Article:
Pope emeritus Benedict XVI on Thursday blamed the Catholic clerical sex abuse scandals on the 1960s sexual revolution and a collapse in faith in the West.
The ex-pope, who retired in 2013, said responsibility for the crises rocking the Roman Catholic Church globally from Australia to Europe lay with the fight for an "all-out sexual freedom, one which no longer admitted any norms".
"Part of the physiognomy of the Revolution of '68 was that paedophilia was then also diagnosed as allowed and appropriate," he wrote in a 6,000-word essay for Klerusblatt, a German monthly magazine for clergy.
Benedict, who was the first pontiff to resign in almost 600 years, said the direct consequence was the "collapse of the next generation of priests in those years and the very high number of laicisations" or priests leaving the Church.
The 91 year old said paedophilia "reached such proportions" because of the "absence of God".
Some theologians were quick to criticise Benedict's analysis of the causes of clerical paedophilia.
"It does not address structural issues that abetted abuse cover-up, or Benedict's own contested 24-year role as head of the Vatican's powerful doctrinal office," Vatican expert Joshua McElwee wrote in the National Catholic Reporter.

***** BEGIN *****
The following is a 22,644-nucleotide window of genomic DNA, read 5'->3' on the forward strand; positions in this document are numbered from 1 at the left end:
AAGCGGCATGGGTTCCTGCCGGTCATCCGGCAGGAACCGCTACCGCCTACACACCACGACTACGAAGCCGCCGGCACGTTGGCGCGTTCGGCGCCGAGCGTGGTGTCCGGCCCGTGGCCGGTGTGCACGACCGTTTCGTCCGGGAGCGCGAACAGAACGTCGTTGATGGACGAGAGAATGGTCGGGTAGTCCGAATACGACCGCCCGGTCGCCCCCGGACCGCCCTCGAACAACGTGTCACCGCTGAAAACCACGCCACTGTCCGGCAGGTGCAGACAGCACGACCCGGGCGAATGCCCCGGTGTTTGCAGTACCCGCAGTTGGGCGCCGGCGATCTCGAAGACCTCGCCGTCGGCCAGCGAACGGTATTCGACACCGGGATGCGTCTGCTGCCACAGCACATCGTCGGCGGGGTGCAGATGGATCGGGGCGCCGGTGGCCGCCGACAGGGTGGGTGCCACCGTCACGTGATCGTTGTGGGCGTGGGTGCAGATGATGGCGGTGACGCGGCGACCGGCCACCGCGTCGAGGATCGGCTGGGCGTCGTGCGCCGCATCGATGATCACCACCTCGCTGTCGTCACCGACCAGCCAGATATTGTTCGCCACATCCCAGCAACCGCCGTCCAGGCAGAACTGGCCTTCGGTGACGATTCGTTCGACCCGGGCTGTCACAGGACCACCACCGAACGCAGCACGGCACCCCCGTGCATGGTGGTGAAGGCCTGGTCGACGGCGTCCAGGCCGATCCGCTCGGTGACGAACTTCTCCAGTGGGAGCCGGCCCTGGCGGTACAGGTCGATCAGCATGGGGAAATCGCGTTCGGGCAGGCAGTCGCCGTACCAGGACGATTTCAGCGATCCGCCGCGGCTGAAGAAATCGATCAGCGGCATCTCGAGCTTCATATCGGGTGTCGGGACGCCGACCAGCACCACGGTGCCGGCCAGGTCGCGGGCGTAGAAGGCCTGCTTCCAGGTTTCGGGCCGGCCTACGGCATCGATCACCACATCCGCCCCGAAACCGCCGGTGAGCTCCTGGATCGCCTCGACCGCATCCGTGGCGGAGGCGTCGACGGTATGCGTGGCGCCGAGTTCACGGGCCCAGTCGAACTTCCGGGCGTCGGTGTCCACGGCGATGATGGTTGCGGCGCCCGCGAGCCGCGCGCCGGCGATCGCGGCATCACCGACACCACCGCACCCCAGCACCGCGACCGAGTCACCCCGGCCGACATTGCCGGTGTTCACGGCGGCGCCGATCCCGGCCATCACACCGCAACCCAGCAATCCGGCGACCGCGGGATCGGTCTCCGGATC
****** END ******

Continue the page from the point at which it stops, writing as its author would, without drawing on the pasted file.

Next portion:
The German ex-pope said the sexual revolution also led to the "establishment" in various seminaries of "homosexual cliques... which acted more or less openly and significantly changed the climate".
He recalled one bishop who "arranged for the seminarians to be shown pornographic films, allegedly with the intention of thus making them resistant to behaviour contrary to the faith".
The Church was first rocked by the child sex abuse crisis in the second half of the 1980s, particularly in the United States, and it has been repeatedly criticised for protecting paedophile priests and its reputation.
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